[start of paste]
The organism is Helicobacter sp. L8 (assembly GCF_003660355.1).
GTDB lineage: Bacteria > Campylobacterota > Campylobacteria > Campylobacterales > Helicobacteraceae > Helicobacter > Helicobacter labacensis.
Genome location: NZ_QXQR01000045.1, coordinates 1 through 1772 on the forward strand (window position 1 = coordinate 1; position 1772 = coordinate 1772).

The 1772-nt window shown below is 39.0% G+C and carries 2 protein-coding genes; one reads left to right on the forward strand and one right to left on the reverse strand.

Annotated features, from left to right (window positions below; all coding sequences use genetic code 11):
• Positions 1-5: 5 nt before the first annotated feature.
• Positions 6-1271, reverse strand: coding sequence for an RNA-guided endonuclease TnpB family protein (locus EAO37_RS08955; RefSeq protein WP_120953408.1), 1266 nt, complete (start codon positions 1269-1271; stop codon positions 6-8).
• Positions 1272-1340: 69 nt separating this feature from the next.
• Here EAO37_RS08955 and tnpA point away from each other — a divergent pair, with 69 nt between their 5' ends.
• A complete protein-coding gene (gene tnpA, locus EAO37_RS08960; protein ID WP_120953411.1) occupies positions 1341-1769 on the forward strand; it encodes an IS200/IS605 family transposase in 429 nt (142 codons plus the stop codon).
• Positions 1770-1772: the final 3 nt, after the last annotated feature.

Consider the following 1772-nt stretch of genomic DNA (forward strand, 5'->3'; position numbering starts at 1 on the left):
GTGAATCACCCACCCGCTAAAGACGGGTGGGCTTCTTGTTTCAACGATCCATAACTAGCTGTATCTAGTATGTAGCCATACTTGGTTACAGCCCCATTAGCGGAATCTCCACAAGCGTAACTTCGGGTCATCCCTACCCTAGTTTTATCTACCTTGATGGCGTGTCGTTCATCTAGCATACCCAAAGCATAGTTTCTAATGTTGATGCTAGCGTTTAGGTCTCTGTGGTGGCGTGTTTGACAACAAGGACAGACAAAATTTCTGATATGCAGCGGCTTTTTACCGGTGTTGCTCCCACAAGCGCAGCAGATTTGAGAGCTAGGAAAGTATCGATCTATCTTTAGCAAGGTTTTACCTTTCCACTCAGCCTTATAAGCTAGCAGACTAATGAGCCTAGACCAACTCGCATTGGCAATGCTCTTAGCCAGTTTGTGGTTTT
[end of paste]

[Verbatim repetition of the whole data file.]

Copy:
The organism is Helicobacter sp. L8 (assembly GCF_003660355.1).
GTDB lineage: Bacteria > Campylobacterota > Campylobacteria > Campylobacterales > Helicobacteraceae > Helicobacter > Helicobacter labacensis.
Genome location: NZ_QXQR01000045.1, coordinates 1 through 1772 on the forward strand (window position 1 = coordinate 1; position 1772 = coordinate 1772).

The 1772-nt window shown below is 39.0% G+C and carries 2 protein-coding genes; one reads left to right on the forward strand and one right to left on the reverse strand.

Annotated features, from left to right (window positions below; all coding sequences use genetic code 11):
• Positions 1-5: 5 nt before the first annotated feature.
• Positions 6-1271, reverse strand: coding sequence for an RNA-guided endonuclease TnpB family protein (locus EAO37_RS08955; RefSeq protein WP_120953408.1), 1266 nt, complete (start codon positions 1269-1271; stop codon positions 6-8).
• Positions 1272-1340: 69 nt separating this feature from the next.
• Here EAO37_RS08955 and tnpA point away from each other — a divergent pair, with 69 nt between their 5' ends.
• A complete protein-coding gene (gene tnpA, locus EAO37_RS08960; protein ID WP_120953411.1) occupies positions 1341-1769 on the forward strand; it encodes an IS200/IS605 family transposase in 429 nt (142 codons plus the stop codon).
• Positions 1770-1772: the final 3 nt, after the last annotated feature.

Consider the following 1772-nt stretch of genomic DNA (forward strand, 5'->3'; position numbering starts at 1 on the left):
GTGAATCACCCACCCGCTAAAGACGGGTGGGCTTCTTGTTTCAACGATCCATAACTAGCTGTATCTAGTATGTAGCCATACTTGGTTACAGCCCCATTAGCGGAATCTCCACAAGCGTAACTTCGGGTCATCCCTACCCTAGTTTTATCTACCTTGATGGCGTGTCGTTCATCTAGCATACCCAAAGCATAGTTTCTAATGTTGATGCTAGCGTTTAGGTCTCTGTGGTGGCGTGTTTGACAACAAGGACAGACAAAATTTCTGATATGCAGCGGCTTTTTACCGGTGTTGCTCCCACAAGCGCAGCAGATTTGAGAGCTAGGAAAGTATCGATCTATCTTTAGCAAGGTTTTACCTTTCCACTCAGCCTTATAAGCTAGCAGACTAATGAGCCTAGACCAACTCGCATTGGCAATGCTCTTAGCCAGTTTGTGGTTTT